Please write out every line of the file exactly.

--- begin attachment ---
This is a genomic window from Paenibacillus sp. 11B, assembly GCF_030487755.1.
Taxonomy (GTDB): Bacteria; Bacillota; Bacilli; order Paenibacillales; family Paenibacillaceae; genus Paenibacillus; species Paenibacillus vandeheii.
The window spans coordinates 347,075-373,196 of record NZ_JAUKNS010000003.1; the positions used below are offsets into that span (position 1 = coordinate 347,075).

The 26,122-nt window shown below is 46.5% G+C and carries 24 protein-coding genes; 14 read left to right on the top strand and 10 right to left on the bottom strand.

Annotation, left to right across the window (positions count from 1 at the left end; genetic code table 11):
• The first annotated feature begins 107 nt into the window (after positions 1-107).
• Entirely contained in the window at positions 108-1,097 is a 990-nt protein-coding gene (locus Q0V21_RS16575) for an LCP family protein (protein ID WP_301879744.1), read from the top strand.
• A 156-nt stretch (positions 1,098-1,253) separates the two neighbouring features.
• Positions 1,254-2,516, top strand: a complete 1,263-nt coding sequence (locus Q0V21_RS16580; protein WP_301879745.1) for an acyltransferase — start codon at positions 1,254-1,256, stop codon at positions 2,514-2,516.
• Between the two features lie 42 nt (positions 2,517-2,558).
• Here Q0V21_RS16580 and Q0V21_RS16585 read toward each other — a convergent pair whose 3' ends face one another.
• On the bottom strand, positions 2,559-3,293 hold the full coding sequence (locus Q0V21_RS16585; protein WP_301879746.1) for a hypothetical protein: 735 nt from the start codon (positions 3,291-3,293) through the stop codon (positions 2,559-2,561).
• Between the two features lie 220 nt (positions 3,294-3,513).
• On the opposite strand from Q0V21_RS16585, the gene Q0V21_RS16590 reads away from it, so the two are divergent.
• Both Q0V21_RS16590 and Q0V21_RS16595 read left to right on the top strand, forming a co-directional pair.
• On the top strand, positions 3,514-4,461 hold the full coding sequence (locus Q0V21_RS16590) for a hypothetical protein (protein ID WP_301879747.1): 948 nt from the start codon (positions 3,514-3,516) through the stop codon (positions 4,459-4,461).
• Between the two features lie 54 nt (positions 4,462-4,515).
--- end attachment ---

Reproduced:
This is a genomic window from Paenibacillus sp. 11B, assembly GCF_030487755.1.
Taxonomy (GTDB): Bacteria; Bacillota; Bacilli; order Paenibacillales; family Paenibacillaceae; genus Paenibacillus; species Paenibacillus vandeheii.
The window spans coordinates 347,075-373,196 of record NZ_JAUKNS010000003.1; the positions used below are offsets into that span (position 1 = coordinate 347,075).

The 26,122-nt window shown below is 46.5% G+C and carries 24 protein-coding genes; 14 read left to right on the top strand and 10 right to left on the bottom strand.

Annotation, left to right across the window (positions count from 1 at the left end; genetic code table 11):
• The first annotated feature begins 107 nt into the window (after positions 1-107).
• Entirely contained in the window at positions 108-1,097 is a 990-nt protein-coding gene (locus Q0V21_RS16575) for an LCP family protein (protein ID WP_301879744.1), read from the top strand.
• A 156-nt stretch (positions 1,098-1,253) separates the two neighbouring features.
• Positions 1,254-2,516, top strand: a complete 1,263-nt coding sequence (locus Q0V21_RS16580; protein WP_301879745.1) for an acyltransferase — start codon at positions 1,254-1,256, stop codon at positions 2,514-2,516.
• Between the two features lie 42 nt (positions 2,517-2,558).
• Here Q0V21_RS16580 and Q0V21_RS16585 read toward each other — a convergent pair whose 3' ends face one another.
• On the bottom strand, positions 2,559-3,293 hold the full coding sequence (locus Q0V21_RS16585; protein WP_301879746.1) for a hypothetical protein: 735 nt from the start codon (positions 3,291-3,293) through the stop codon (positions 2,559-2,561).
• Between the two features lie 220 nt (positions 3,294-3,513).
• On the opposite strand from Q0V21_RS16585, the gene Q0V21_RS16590 reads away from it, so the two are divergent.
• Both Q0V21_RS16590 and Q0V21_RS16595 read left to right on the top strand, forming a co-directional pair.
• On the top strand, positions 3,514-4,461 hold the full coding sequence (locus Q0V21_RS16590) for a hypothetical protein (protein ID WP_301879747.1): 948 nt from the start codon (positions 3,514-3,516) through the stop codon (positions 4,459-4,461).
• Between the two features lie 54 nt (positions 4,462-4,515).